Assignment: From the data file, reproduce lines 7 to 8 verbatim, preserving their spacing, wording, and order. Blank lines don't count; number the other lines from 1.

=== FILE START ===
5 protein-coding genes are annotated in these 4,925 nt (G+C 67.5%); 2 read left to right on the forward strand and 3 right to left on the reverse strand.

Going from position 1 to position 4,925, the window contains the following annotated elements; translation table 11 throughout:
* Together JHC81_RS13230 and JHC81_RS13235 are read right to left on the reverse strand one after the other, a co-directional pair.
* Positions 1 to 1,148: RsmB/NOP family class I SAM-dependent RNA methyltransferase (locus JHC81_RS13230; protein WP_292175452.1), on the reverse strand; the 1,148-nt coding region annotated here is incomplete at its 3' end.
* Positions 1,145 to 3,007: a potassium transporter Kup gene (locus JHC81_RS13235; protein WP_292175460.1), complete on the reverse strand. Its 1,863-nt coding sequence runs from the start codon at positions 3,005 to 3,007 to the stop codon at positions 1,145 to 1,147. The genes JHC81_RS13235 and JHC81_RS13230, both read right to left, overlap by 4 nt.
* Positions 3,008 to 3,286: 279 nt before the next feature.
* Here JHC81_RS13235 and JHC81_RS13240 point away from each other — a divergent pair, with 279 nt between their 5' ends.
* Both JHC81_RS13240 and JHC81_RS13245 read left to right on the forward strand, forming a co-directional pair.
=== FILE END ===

* Here JHC81_RS13235 and JHC81_RS13240 point away from each other — a divergent pair, with 279 nt between their 5' ends.
* Both JHC81_RS13240 and JHC81_RS13245 read left to right on the forward strand, forming a co-directional pair.